• The combination of data and knowledge is used to power AI driven applications that accelerate decision making processes and workflows.
  • These applications ensure that the right people get access to the right information at the right time, which allows them to make the right decisions.
  • Kalmar is also implementing AI by deploying fuel consumption model for our Eco Reachstacker that uses machine learning to guarantee and calculate fuel consumption for an Eco Reachstacker based on only three inputs from the customer regarding cargo handling patterns.
  • Mitsui O.S.K. Lines Ltd. and its subsidiary MOL Information Systems is also using  Big Data related to ocean shipping which develops the capability of data analysis of economics and maritime affairs and forecasts the ocean shipping market and bunker prices with greater accuracy.
  • Sea Machines Robotics builds autonomous control and remote command systems to upgrade the operation of commercial vessels.
  • Sea Machines recently with Maersk also installed an AI-powered situational awareness technology to their new ice-class container vessels. They are using computer vision, LiDAR, and perception software aboard a live vessel to augment and upgrade vessel operations.
  • Sea Machines believe that their technology can help vessel operators to reduce their operational costs by 40% and increase vessel productivity by 200%.
  • Shone is also one of the shipping companies that are robotizing ships using artificial intelligence to fuse data from shipboard sensors like radar and cameras to create a picture of the hazards around a ship and to navigate among them.
  • Autonomous and remote-controlled shipping promises to reduce the costs of consumer goods and improve safety for passenger ferries and cruise liners. The first commercial vessels likely to operate autonomously at least part of the time are expected to be tugboats and small ferries travelling short routes
  • The technology could enable expansion of passenger service into thinly travelled early morning hours and in rural locations.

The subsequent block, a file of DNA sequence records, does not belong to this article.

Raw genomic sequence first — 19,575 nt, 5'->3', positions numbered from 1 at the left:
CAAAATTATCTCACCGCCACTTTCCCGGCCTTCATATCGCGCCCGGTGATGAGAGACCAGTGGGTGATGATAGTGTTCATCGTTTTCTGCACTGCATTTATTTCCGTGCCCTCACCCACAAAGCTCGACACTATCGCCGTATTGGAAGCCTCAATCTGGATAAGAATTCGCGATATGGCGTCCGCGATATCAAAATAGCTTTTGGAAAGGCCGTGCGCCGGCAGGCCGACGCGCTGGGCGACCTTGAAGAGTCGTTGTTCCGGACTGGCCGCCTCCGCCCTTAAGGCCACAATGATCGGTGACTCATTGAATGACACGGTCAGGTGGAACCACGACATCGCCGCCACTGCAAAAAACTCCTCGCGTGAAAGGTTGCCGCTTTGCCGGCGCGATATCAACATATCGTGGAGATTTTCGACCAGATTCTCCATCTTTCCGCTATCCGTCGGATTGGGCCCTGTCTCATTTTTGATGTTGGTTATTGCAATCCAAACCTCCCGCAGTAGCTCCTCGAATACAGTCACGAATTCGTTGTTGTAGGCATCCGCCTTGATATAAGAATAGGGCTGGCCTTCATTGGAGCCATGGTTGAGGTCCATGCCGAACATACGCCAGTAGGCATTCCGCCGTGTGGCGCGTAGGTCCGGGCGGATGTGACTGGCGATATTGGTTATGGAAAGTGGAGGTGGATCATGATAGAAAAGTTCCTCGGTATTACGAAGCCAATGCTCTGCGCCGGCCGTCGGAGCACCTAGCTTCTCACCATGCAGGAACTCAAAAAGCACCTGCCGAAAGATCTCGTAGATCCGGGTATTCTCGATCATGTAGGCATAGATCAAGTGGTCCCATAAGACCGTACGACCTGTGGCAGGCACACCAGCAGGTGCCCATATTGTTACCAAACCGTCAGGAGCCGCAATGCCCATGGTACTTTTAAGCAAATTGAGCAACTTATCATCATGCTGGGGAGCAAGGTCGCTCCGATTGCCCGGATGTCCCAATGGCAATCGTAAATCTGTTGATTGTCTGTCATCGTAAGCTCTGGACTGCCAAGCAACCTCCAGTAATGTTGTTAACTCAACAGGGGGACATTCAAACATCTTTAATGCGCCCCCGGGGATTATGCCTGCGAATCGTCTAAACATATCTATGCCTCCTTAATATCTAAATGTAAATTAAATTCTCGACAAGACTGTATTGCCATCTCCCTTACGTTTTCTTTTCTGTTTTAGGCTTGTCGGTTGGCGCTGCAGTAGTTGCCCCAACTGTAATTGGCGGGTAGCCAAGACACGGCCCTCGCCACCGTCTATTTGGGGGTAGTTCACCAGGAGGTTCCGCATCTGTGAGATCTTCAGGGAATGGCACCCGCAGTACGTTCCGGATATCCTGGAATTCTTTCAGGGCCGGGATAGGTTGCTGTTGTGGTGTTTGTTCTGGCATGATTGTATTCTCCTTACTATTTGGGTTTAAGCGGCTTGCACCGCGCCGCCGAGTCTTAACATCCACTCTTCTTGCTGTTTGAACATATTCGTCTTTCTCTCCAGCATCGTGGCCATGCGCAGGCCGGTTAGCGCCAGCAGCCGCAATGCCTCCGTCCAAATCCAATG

• Rolls-Royce also pulled off an AI-based autonomous voyage through passenger vessel, a state-run car ferry that avoided obstacles on a 1-mile route and docked automatically. These AI-based systems in vessel help the ship perform easily in rough winter weather, handling snow and strong winds.
  • Shipping industry majors such as Maersk, Panalpina and Flexport have too taken measures to incorporate AI to simulate human intelligence and to address an array of issues surrounding the maritime industry along with ensuring better estimation of the arrival time to ensure seamless preparedness of overall logistics.

Kalmar is already implementing AI for its Eco Reach stacker

Outlook

AI advancements in gathering and analysing that data will allow the shipping industry to plan more accurately during challenging busiest times of the year which will promote greater efficiency for the industry which will lead to significant cost savings.

See Also

AI has already been added to the armoury of digital technologies by various companies like –

  • Wartsila’s recent acquisition of Transas to support its Smart Marine Ecosystem vision.
  • Maersk Line’s project to test AI situational awareness aboard a containership.
  • French shipping giant CMA CGM’s partnering with San Francisco start-up Shone to explore AI aboard its ships.
  • Stena Line’s deal with a subsidiary of Tokyo-based Hitachi to use AI to cut fuel consumption.
  • Orient Overseas Container Line teaming up with Microsoft’s research arm in Asia to use AI to improve shipping network operations.

With technological advancements gripping all forms of businesses, sooner global maritime industry will be forced to incorporate technology into their business model.